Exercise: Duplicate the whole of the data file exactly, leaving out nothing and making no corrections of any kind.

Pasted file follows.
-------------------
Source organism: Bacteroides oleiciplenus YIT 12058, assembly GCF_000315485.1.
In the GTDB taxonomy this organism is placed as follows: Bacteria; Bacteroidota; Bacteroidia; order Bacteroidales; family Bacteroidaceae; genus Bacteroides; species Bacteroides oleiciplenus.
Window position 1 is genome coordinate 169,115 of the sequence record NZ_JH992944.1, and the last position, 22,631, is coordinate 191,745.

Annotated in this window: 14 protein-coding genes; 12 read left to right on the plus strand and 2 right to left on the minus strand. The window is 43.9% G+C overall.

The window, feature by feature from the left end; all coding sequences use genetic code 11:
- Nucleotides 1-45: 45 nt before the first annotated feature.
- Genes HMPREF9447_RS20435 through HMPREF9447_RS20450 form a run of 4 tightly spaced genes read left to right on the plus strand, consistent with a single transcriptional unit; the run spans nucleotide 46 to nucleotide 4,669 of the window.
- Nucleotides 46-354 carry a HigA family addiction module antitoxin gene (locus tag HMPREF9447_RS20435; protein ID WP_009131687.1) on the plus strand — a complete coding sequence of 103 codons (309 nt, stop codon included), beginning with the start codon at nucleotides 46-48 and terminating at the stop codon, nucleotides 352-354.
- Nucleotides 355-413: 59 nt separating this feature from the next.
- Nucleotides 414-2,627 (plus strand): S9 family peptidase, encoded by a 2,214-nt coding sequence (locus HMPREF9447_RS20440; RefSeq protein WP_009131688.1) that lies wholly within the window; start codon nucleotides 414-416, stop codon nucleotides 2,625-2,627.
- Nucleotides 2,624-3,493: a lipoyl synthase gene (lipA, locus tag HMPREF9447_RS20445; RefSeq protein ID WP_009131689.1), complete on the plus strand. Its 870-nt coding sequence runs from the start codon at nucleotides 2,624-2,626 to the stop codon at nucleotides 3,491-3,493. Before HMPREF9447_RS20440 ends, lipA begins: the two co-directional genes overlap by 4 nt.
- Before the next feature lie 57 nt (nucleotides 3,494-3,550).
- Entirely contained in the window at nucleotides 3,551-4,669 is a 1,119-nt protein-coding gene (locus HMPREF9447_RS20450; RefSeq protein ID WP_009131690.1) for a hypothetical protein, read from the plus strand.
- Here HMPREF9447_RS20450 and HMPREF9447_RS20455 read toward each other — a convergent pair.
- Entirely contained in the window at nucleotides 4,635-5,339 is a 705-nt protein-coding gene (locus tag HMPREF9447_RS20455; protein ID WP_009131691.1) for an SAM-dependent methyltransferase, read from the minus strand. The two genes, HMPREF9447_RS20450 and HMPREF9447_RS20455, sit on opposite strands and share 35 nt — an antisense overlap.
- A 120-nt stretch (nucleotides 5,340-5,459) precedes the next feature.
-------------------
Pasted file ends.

Source organism: Bacteroides oleiciplenus YIT 12058, assembly GCF_000315485.1.
In the GTDB taxonomy this organism is placed as follows: Bacteria; Bacteroidota; Bacteroidia; order Bacteroidales; family Bacteroidaceae; genus Bacteroides; species Bacteroides oleiciplenus.
Window position 1 is genome coordinate 169,115 of the sequence record NZ_JH992944.1, and the last position, 22,631, is coordinate 191,745.

Annotated in this window: 14 protein-coding genes; 12 read left to right on the plus strand and 2 right to left on the minus strand. The window is 43.9% G+C overall.

The window, feature by feature from the left end; all coding sequences use genetic code 11:
- Nucleotides 1-45: 45 nt before the first annotated feature.
- Genes HMPREF9447_RS20435 through HMPREF9447_RS20450 form a run of 4 tightly spaced genes read left to right on the plus strand, consistent with a single transcriptional unit; the run spans nucleotide 46 to nucleotide 4,669 of the window.
- Nucleotides 46-354 carry a HigA family addiction module antitoxin gene (locus tag HMPREF9447_RS20435; protein ID WP_009131687.1) on the plus strand — a complete coding sequence of 103 codons (309 nt, stop codon included), beginning with the start codon at nucleotides 46-48 and terminating at the stop codon, nucleotides 352-354.
- Nucleotides 355-413: 59 nt separating this feature from the next.
- Nucleotides 414-2,627 (plus strand): S9 family peptidase, encoded by a 2,214-nt coding sequence (locus HMPREF9447_RS20440; RefSeq protein WP_009131688.1) that lies wholly within the window; start codon nucleotides 414-416, stop codon nucleotides 2,625-2,627.
- Nucleotides 2,624-3,493: a lipoyl synthase gene (lipA, locus tag HMPREF9447_RS20445; RefSeq protein ID WP_009131689.1), complete on the plus strand. Its 870-nt coding sequence runs from the start codon at nucleotides 2,624-2,626 to the stop codon at nucleotides 3,491-3,493. Before HMPREF9447_RS20440 ends, lipA begins: the two co-directional genes overlap by 4 nt.
- Before the next feature lie 57 nt (nucleotides 3,494-3,550).
- Entirely contained in the window at nucleotides 3,551-4,669 is a 1,119-nt protein-coding gene (locus HMPREF9447_RS20450; RefSeq protein ID WP_009131690.1) for a hypothetical protein, read from the plus strand.
- Here HMPREF9447_RS20450 and HMPREF9447_RS20455 read toward each other — a convergent pair.
- Entirely contained in the window at nucleotides 4,635-5,339 is a 705-nt protein-coding gene (locus tag HMPREF9447_RS20455; protein ID WP_009131691.1) for an SAM-dependent methyltransferase, read from the minus strand. The two genes, HMPREF9447_RS20450 and HMPREF9447_RS20455, sit on opposite strands and share 35 nt — an antisense overlap.
- A 120-nt stretch (nucleotides 5,340-5,459) precedes the next feature.